Rosalynn Carter Was the First Thoroughly Modern First LadyEleanor Clift The Daily Beast
She was often quiet in public, but people underestimated her at their peril as she worked side by side with her husband in and out of office.
I had covered the Carter campaign for Newsweek, but I was new to the White House beat. I thought, OK, this must be how it works. For the record, that’s the first and last time I was summoned to see a president on a moment’s notice. As Powell ushered me into the Oval Office, Carter greeted me with his trademark smile, saying, “You’ve come to talk about my Eleanor.”
The obvious allusion I thought was to Eleanor Roosevelt, who had traveled the country and the world as FDR’s eyes and ears, the enduring model of an activist first lady. But Carter was also speaking directly about his wife; unbeknownst to me at the time, Mrs. Carter and I share the same name. I only realized this years later when I visited the First Ladies Museum in Canton, Ohio, where the nameplate beneath her portrait reads Eleanor Rosalynn.
President Carter in that long-ago interview stressed that he and Rosalynn were equal partners, going back to the family peanut business she helped him run and continuing into their political life together. On his Inauguration Day in 1977, they walked hand in hand along Pennsylvania Avenue, winning praise for their lack of pretension. At the formal festivities that evening, Rosalynn wore the same gown as six years earlier when her husband was inaugurated governor.
She really was the first thoroughly modern first lady, although she is not remembered that way. She sat in on cabinet meetings at her husband’s urging, taking a place along the wall with other staffers. She didn’t say anything, but even so, not everyone welcomed her presence.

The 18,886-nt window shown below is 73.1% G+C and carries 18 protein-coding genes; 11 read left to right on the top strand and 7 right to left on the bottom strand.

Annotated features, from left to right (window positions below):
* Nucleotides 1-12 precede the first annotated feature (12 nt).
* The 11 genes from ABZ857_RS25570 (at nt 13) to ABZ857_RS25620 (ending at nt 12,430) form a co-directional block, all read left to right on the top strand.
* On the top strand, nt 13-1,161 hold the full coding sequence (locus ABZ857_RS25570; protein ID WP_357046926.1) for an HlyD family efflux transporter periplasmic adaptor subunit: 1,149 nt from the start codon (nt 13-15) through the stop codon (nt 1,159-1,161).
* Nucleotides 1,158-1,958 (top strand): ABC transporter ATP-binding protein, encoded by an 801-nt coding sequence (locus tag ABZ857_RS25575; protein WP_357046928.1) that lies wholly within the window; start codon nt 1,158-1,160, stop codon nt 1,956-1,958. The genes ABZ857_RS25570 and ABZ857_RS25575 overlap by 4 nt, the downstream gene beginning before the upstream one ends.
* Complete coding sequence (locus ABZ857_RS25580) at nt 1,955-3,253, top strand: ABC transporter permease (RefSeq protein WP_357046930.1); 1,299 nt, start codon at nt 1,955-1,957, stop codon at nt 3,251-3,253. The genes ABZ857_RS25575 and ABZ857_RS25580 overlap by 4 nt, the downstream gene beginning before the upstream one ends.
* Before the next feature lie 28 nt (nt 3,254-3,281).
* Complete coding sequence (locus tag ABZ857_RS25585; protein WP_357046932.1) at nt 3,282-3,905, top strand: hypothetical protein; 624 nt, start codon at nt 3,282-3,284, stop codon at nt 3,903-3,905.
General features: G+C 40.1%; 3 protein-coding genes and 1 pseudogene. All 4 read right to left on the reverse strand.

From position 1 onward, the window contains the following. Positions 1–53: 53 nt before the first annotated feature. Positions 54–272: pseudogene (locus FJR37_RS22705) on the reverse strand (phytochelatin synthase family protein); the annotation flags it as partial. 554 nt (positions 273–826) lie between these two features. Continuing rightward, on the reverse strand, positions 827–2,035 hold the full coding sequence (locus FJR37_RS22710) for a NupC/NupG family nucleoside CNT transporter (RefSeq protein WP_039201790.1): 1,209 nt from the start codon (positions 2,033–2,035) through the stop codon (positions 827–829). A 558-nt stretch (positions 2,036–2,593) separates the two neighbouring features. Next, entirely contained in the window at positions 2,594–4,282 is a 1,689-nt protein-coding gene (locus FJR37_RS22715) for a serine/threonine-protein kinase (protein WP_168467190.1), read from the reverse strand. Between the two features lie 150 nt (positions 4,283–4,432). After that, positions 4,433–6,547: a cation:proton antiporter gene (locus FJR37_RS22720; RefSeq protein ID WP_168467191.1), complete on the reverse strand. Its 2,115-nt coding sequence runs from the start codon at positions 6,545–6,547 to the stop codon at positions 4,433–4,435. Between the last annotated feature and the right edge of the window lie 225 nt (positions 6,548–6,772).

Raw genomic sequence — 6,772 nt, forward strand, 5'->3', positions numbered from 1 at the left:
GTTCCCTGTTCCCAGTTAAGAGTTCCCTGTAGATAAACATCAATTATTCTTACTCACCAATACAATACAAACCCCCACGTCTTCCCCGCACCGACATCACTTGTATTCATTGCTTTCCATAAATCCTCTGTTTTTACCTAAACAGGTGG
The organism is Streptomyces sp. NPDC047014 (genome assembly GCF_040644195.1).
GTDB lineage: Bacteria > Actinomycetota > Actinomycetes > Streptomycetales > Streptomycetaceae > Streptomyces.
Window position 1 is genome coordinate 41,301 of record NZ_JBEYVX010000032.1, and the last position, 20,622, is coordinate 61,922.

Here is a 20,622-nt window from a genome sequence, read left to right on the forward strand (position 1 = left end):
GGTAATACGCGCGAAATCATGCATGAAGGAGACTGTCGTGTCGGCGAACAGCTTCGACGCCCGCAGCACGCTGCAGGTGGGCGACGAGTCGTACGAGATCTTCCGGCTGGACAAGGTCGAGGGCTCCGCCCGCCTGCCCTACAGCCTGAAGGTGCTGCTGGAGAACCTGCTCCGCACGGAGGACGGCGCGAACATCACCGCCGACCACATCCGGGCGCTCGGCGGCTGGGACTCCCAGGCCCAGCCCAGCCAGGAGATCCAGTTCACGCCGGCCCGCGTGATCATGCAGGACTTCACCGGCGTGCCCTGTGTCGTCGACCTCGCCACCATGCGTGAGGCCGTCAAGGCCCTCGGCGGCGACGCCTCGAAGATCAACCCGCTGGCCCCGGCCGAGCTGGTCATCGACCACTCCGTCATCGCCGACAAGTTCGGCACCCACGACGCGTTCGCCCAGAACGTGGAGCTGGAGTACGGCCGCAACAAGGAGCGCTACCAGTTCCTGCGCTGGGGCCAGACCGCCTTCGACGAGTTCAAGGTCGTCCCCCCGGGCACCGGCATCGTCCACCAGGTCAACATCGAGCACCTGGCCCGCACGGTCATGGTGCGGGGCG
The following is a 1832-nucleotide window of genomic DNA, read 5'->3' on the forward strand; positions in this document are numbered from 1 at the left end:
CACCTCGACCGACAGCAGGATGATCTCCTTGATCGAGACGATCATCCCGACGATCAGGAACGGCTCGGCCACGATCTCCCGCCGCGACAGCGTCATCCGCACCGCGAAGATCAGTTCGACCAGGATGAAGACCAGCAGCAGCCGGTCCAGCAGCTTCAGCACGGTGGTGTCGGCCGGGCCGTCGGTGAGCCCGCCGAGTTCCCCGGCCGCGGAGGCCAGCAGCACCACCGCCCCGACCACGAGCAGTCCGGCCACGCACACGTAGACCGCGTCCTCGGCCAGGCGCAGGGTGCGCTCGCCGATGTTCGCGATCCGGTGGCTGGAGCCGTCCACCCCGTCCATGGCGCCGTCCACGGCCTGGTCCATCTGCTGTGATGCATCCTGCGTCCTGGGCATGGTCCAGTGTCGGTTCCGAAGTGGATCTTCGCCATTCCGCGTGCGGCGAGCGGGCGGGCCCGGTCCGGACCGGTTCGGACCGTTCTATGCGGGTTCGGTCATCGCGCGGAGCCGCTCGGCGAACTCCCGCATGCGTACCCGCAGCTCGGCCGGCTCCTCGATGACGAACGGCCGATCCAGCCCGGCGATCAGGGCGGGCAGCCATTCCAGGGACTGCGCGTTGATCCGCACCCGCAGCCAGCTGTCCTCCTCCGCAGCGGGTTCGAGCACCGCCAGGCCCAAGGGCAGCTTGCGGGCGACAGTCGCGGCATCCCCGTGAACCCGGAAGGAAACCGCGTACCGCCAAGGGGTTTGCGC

Her interest in mental-health issues pitted her against the secretary of health, education, and welfare, Joseph Califano, a skilled lawyer and Washington power player who had held several top positions in the Johnson administration. Rosalynn didn’t think he pressed hard enough to accommodate the recommendations of the President’s Commission on Mental Health, which President Carter had established during his first month in office. Califano was the first to go when President Carter reshuffled his cabinet in the summer of 1979.
Rosalynn was far more assertive in promoting her husband’s policies and priorities than her public presence led people to believe. She spoke with a soft Southern accent, which belied the intensity of purpose she shared with her husband. People underestimated her at their peril: She tended to take the normal slings and arrows of politics more personally than her husband.
The journey from Plains to the White House was not an easy one. In her 1984 memoir, she wrote about working to overcome the crippling nervousness she felt when she had to speak in public, an occupational hazard for the wife of a politician. She would lock herself in the bathroom and repeat over and over the few lines she willed herself to say. Practice eventually made her proficient, and in the years since leaving the White House, she lived as public a life as her husband. She promoted mental-health causes and founded the Rosalynn Carter Institute for Caregiving at Georgia Southwestern State University, her alma mater.
The 1980 election loss to Ronald Reagan hit both Carters hard. Asked what she thought accounted for Reagan’s landslide victory, Rosalynn said, “I think he makes us comfortable with our prejudices.” Reagan had kicked off his campaign with a speech at the Neshoba County Fair in Philadelphia, Miss., where three civil-rights workers had been murdered in 1964.
For many, her comment would be prescient, foreshadowing an administration that would turn the clock back on much of what she and her husband tried to do, and make it all seem glamorous in a way the plain-spoken Carters never could.